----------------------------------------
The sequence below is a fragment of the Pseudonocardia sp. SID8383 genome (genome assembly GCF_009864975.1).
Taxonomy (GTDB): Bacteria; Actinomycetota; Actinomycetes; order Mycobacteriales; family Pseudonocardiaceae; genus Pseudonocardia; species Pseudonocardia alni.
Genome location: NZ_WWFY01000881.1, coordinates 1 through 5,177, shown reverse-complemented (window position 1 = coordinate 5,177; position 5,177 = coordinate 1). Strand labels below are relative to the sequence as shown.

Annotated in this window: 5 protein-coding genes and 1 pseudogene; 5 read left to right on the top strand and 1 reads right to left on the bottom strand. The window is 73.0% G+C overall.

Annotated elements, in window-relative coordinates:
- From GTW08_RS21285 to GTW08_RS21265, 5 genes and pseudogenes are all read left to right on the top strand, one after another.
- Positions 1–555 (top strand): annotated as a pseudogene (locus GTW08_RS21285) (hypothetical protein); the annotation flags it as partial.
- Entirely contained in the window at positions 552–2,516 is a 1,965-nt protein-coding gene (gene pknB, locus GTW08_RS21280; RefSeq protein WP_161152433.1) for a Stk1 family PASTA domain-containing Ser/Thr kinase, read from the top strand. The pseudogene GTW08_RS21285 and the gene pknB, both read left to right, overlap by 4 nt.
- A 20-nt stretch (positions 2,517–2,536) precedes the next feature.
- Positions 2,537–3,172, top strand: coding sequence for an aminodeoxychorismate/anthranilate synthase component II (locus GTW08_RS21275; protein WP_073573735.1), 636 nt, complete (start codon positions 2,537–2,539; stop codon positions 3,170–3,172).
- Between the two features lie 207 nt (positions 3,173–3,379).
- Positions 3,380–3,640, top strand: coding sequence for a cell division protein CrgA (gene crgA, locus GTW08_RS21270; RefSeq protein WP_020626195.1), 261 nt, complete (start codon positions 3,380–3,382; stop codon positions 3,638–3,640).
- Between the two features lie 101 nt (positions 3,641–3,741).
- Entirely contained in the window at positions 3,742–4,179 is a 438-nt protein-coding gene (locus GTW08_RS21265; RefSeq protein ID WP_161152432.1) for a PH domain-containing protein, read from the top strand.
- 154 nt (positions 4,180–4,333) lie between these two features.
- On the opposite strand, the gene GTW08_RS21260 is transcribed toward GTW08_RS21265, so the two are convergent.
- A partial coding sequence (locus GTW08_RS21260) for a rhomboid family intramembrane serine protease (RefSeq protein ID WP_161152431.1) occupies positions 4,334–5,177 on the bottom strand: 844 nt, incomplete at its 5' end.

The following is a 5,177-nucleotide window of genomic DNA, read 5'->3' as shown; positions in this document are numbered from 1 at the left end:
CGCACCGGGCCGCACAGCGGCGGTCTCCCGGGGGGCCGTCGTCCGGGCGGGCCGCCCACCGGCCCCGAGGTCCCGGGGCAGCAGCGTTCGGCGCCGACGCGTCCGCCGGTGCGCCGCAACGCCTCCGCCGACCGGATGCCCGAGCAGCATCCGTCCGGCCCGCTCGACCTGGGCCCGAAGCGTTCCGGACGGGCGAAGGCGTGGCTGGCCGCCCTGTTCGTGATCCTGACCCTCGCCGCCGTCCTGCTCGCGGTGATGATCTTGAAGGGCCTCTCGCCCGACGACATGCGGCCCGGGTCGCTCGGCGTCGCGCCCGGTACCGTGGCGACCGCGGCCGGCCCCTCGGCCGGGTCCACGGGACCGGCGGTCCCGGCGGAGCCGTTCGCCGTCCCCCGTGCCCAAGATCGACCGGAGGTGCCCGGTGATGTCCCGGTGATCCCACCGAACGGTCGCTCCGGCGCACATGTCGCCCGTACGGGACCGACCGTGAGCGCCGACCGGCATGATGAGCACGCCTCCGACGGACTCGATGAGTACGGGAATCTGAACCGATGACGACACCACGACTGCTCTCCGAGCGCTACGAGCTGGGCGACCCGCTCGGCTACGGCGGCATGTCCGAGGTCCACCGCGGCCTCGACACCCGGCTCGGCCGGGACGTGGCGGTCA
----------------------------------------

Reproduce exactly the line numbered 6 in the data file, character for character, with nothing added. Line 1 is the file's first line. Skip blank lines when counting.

- From GTW08_RS21285 to GTW08_RS21265, 5 genes and pseudogenes are all read left to right on the top strand, one after another.